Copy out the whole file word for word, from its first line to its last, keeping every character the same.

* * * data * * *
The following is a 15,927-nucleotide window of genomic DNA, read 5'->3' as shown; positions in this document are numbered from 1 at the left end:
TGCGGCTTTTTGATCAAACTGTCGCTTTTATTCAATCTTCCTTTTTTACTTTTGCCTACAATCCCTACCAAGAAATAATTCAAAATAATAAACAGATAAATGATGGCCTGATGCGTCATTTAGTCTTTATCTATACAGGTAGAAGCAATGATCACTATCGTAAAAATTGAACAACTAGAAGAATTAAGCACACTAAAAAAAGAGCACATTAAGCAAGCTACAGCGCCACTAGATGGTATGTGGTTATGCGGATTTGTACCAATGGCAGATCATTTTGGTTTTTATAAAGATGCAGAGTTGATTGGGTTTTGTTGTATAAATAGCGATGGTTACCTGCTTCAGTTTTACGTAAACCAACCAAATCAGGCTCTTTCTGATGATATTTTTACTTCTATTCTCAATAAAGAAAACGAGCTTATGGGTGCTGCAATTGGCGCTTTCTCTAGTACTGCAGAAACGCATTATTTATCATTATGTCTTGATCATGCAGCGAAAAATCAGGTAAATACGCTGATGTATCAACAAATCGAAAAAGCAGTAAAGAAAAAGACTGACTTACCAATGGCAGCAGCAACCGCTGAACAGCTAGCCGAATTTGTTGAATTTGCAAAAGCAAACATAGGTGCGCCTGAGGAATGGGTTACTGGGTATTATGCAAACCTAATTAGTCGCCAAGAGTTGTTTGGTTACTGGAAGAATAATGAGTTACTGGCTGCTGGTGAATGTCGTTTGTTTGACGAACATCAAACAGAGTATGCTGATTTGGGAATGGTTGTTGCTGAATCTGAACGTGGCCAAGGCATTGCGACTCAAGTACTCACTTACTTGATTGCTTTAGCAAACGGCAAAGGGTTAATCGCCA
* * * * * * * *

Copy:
The following is a 15,927-nucleotide window of genomic DNA, read 5'->3' as shown; positions in this document are numbered from 1 at the left end:
TGCGGCTTTTTGATCAAACTGTCGCTTTTATTCAATCTTCCTTTTTTACTTTTGCCTACAATCCCTACCAAGAAATAATTCAAAATAATAAACAGATAAATGATGGCCTGATGCGTCATTTAGTCTTTATCTATACAGGTAGAAGCAATGATCACTATCGTAAAAATTGAACAACTAGAAGAATTAAGCACACTAAAAAAAGAGCACATTAAGCAAGCTACAGCGCCACTAGATGGTATGTGGTTATGCGGATTTGTACCAATGGCAGATCATTTTGGTTTTTATAAAGATGCAGAGTTGATTGGGTTTTGTTGTATAAATAGCGATGGTTACCTGCTTCAGTTTTACGTAAACCAACCAAATCAGGCTCTTTCTGATGATATTTTTACTTCTATTCTCAATAAAGAAAACGAGCTTATGGGTGCTGCAATTGGCGCTTTCTCTAGTACTGCAGAAACGCATTATTTATCATTATGTCTTGATCATGCAGCGAAAAATCAGGTAAATACGCTGATGTATCAACAAATCGAAAAAGCAGTAAAGAAAAAGACTGACTTACCAATGGCAGCAGCAACCGCTGAACAGCTAGCCGAATTTGTTGAATTTGCAAAAGCAAACATAGGTGCGCCTGAGGAATGGGTTACTGGGTATTATGCAAACCTAATTAGTCGCCAAGAGTTGTTTGGTTACTGGAAGAATAATGAGTTACTGGCTGCTGGTGAATGTCGTTTGTTTGACGAACATCAAACAGAGTATGCTGATTTGGGAATGGTTGTTGCTGAATCTGAACGTGGCCAAGGCATTGCGACTCAAGTACTCACTTACTTGATTGCTTTAGCAAACGGCAAAGGGTTAATCGCCA